Especially in my early years working in the electronics sector, I used to often wonder why the top layer of a PCB was green when inspecting a circuit board.

Depending on who you question, the response will vary, but there is one point on which everyone can agree: wearing a welding helmet facilitates inspection, protects drivers, and lessens eye strain during manual assembly.

PCB solder masks come in a variety of varieties, each with a unique composition, application method, and pricing.

The capabilities of the manufacturer and the inspection/assembly process must be taken into consideration when choosing the appropriate type and thickness of solder mask for a board. The four categories of solder masks for pcbs are as follows:

Mask for liquid epoxy solder

Top and bottom layer masks, Liquid Photosensitive Solder Masks (LPSM), Dry Film Solder Masks (DFSM),

What does a PCB solder mask do?

A solder mask is used to shield metal components from oxidation and stop electrical bridges from forming between solder pads on a circuit board. Especially if solder bath or reflow processes are used, this phase is crucial in pcb solder mask construction.

Although the mask layer does not provide complete control, it does give some control over where the molten solder points to land on the board when using these techniques.

As I previously thought that a solder mask was an entire layer of solder placed on the board, the term “solder mask” better captures the idea, in my opinion.

Various PCB solder mask types

A polymer layer are types of pcb vias which is put on the metal rails of a printed circuit board to provide the basis of each solder mask layer. The appropriate solder mask for a PCB will depend on the board’s use and budget. Solder masks come in a variety of forms.

The most straightforward method is to screen-print liquid epoxy onto the wires. It is comparable to using an airbrush with a template or stencil to paint. Almost any color can be used to apply the solder mask.

When it comes to solder masks, screen printing a liquid epoxy onto the Board is the most straightforward approach. This is the least expensive and most widely used choice. A

mesh substrate is employed in this procedure to enable the usage of ink-blocking patterns. The liquid epoxy is combined with the solder mask stain to cure the desired color.

Solder Mask Liquid Photosensitive (LPSM)

A dry film or liquid mask photolithography procedure, similar to that used for photoresist exposure in semiconductor manufacturing, is utilized with more complex solder masks.

LPSM masks can be sprayed onto the surface, which is frequently a less expensive application method, or they can be screen printed like epoxy.

The most sophisticated (and accurate) way is to define the mounting holes, pads, and vias using lithography.

Using the Gerber files, a photolithography mask that corresponds to the intended solder mask is produced in this method.

After that, the panelized board is meticulously cleaned to remove any dust that might have gotten inside the tough solder mask. The liquid LPSM thoroughly coats both sides of the panels.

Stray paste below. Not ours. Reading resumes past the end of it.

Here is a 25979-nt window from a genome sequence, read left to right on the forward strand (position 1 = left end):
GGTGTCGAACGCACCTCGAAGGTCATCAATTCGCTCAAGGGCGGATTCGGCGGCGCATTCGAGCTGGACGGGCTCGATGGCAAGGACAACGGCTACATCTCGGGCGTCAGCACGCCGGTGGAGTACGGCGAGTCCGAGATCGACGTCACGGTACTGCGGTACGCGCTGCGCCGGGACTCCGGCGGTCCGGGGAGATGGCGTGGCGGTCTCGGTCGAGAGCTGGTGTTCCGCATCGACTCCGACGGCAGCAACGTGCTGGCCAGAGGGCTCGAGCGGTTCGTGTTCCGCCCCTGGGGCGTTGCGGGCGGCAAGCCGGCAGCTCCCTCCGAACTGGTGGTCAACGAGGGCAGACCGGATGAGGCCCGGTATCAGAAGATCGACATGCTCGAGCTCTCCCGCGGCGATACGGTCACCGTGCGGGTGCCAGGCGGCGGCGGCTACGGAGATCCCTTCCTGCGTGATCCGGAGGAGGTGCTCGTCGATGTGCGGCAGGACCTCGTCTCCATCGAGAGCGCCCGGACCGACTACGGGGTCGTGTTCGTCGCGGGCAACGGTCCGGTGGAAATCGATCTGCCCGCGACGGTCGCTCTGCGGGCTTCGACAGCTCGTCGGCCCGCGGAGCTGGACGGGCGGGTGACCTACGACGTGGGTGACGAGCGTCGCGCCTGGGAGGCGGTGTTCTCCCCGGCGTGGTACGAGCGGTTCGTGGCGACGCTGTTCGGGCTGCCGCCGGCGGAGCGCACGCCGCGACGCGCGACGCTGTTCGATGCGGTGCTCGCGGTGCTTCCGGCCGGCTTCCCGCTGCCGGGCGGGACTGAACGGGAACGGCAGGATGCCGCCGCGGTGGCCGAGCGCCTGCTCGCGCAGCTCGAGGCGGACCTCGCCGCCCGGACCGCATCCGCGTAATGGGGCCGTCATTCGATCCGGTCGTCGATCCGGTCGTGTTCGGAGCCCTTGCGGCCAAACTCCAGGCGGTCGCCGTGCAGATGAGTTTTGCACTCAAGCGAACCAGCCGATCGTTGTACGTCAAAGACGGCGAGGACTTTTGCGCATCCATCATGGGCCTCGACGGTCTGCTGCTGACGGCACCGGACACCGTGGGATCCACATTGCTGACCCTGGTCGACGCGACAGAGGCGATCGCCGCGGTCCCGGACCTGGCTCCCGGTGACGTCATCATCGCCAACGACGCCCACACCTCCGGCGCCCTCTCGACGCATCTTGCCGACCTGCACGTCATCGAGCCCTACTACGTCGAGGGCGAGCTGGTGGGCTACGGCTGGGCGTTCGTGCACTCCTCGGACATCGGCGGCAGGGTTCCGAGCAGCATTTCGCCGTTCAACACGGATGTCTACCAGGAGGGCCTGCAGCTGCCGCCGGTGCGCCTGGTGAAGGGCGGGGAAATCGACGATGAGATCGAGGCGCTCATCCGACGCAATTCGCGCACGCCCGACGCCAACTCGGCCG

One thing you’ll note about the LPSM method is that the photolithography mask’s black portions designate the locations where you want to expose the leads, while the solder mask’s clear portions define the areas of the board you want to cover.

Following the LPSM application, the plates are dried in an oven before going through a UV developer. After precisely aligning the photolithography mask on the dry plate, ultraviolet light is used to illuminate the plate.

The exposed regions of the LPSM material are cured using ultraviolet radiation, while the unexposed areas are rinsed with a solvent, leaving a firm layer of solder mask.

Solder Mask with Dry Film (DFSM)

DFSM solder mask is applied using a procedure similar to that of LPSM. In a process similar to photolithography, both types of PCB masks are exposed, but instead of a liquid, a dry film is placed in sheets using a vacuum lamination method.

The step of vacuum laminating the board forces the exposed solder mask sheet to cling to it and eliminates air bubbles. Following exposure, the solder mask’s unaffected regions are dissolved with a solvent, and the remaining layer is then thermally cured.

Masks for the top and bottom layers

Top and bottom solder masks are two varieties that are frequently referenced in various tutorials on PCB solder mask types.

Here, they merely refer to whether the solder mask is placed on the board’s top or bottom sides; no specific manufacturing method or material is mentioned.

Curing and surface finishing are the final steps.

The plates must be cleaned to remove dust before using the methods described above. They will next go through the final phases of hardening and curing. Without UV exposure, the liquid epoxy solder mask cures thermally. LPSM and DFSM films are cured by exposure to UV rays during the photolithography process. These films undergo heat treatment to cure and harden them after exposure.

Whatever solder masking technique is employed, the finished solder mask will still leave some copper on the board exposed. To stop rust, these exposed surfaces should be coated with a surface finish.

Hot air solder leveling (HASL) is the most typical surface finish, but electroless nickel gold plating (ENIG) and electroless nickel/palladium plating are also popular (ENEPIG). With the paste mask, additional holes may need to be made in the mask layer.

The paste mask is manufactured in a variety of methods based on the various manufacturing processes and is used to attach pads and other components to the printed circuit board.

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